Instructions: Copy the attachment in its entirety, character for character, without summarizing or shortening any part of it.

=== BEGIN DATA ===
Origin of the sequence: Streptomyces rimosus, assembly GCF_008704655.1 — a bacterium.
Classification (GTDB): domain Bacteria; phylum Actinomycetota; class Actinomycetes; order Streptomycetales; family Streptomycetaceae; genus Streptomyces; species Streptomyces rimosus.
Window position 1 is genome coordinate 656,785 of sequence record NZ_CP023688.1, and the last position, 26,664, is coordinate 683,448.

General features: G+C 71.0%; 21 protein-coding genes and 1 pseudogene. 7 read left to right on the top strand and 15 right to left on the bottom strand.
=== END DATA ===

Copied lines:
Origin of the sequence: Streptomyces rimosus, assembly GCF_008704655.1 — a bacterium.
Classification (GTDB): domain Bacteria; phylum Actinomycetota; class Actinomycetes; order Streptomycetales; family Streptomycetaceae; genus Streptomyces; species Streptomyces rimosus.
Window position 1 is genome coordinate 656,785 of sequence record NZ_CP023688.1, and the last position, 26,664, is coordinate 683,448.

General features: G+C 71.0%; 21 protein-coding genes and 1 pseudogene. 7 read left to right on the top strand and 15 right to left on the bottom strand.